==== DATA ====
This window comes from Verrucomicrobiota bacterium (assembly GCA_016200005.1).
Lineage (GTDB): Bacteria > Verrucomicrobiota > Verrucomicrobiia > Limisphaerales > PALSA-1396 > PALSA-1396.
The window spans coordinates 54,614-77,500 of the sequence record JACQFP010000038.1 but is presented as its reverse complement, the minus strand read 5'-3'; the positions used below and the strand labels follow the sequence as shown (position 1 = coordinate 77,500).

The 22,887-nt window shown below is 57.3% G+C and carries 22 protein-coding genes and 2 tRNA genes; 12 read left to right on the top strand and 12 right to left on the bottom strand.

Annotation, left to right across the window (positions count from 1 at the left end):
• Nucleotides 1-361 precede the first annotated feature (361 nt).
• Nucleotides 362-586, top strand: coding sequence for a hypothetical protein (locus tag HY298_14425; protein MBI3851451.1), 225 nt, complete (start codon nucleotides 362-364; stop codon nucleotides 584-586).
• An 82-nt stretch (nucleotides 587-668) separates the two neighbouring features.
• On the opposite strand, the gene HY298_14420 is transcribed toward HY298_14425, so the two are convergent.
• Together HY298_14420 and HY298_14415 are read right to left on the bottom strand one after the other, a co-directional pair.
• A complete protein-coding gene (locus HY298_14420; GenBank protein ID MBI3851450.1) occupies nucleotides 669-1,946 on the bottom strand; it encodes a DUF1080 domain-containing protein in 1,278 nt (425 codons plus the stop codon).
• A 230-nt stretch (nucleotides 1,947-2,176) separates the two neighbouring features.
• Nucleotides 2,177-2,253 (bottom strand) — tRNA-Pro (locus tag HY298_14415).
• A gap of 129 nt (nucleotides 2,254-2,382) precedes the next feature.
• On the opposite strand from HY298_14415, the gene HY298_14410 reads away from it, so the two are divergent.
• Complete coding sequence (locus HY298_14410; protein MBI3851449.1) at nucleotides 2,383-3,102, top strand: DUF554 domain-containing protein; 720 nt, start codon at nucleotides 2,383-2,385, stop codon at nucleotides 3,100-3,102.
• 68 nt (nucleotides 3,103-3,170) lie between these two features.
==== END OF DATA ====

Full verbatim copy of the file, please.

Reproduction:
This window comes from Verrucomicrobiota bacterium (assembly GCA_016200005.1).
Lineage (GTDB): Bacteria > Verrucomicrobiota > Verrucomicrobiia > Limisphaerales > PALSA-1396 > PALSA-1396.
The window spans coordinates 54,614-77,500 of the sequence record JACQFP010000038.1 but is presented as its reverse complement, the minus strand read 5'-3'; the positions used below and the strand labels follow the sequence as shown (position 1 = coordinate 77,500).

The 22,887-nt window shown below is 57.3% G+C and carries 22 protein-coding genes and 2 tRNA genes; 12 read left to right on the top strand and 12 right to left on the bottom strand.

Annotation, left to right across the window (positions count from 1 at the left end):
• Nucleotides 1-361 precede the first annotated feature (361 nt).
• Nucleotides 362-586, top strand: coding sequence for a hypothetical protein (locus tag HY298_14425; protein MBI3851451.1), 225 nt, complete (start codon nucleotides 362-364; stop codon nucleotides 584-586).
• An 82-nt stretch (nucleotides 587-668) separates the two neighbouring features.
• On the opposite strand, the gene HY298_14420 is transcribed toward HY298_14425, so the two are convergent.
• Together HY298_14420 and HY298_14415 are read right to left on the bottom strand one after the other, a co-directional pair.
• A complete protein-coding gene (locus HY298_14420; GenBank protein ID MBI3851450.1) occupies nucleotides 669-1,946 on the bottom strand; it encodes a DUF1080 domain-containing protein in 1,278 nt (425 codons plus the stop codon).
• A 230-nt stretch (nucleotides 1,947-2,176) separates the two neighbouring features.
• Nucleotides 2,177-2,253 (bottom strand) — tRNA-Pro (locus tag HY298_14415).
• A gap of 129 nt (nucleotides 2,254-2,382) precedes the next feature.
• On the opposite strand from HY298_14415, the gene HY298_14410 reads away from it, so the two are divergent.
• Complete coding sequence (locus HY298_14410; protein MBI3851449.1) at nucleotides 2,383-3,102, top strand: DUF554 domain-containing protein; 720 nt, start codon at nucleotides 2,383-2,385, stop codon at nucleotides 3,100-3,102.
• 68 nt (nucleotides 3,103-3,170) lie between these two features.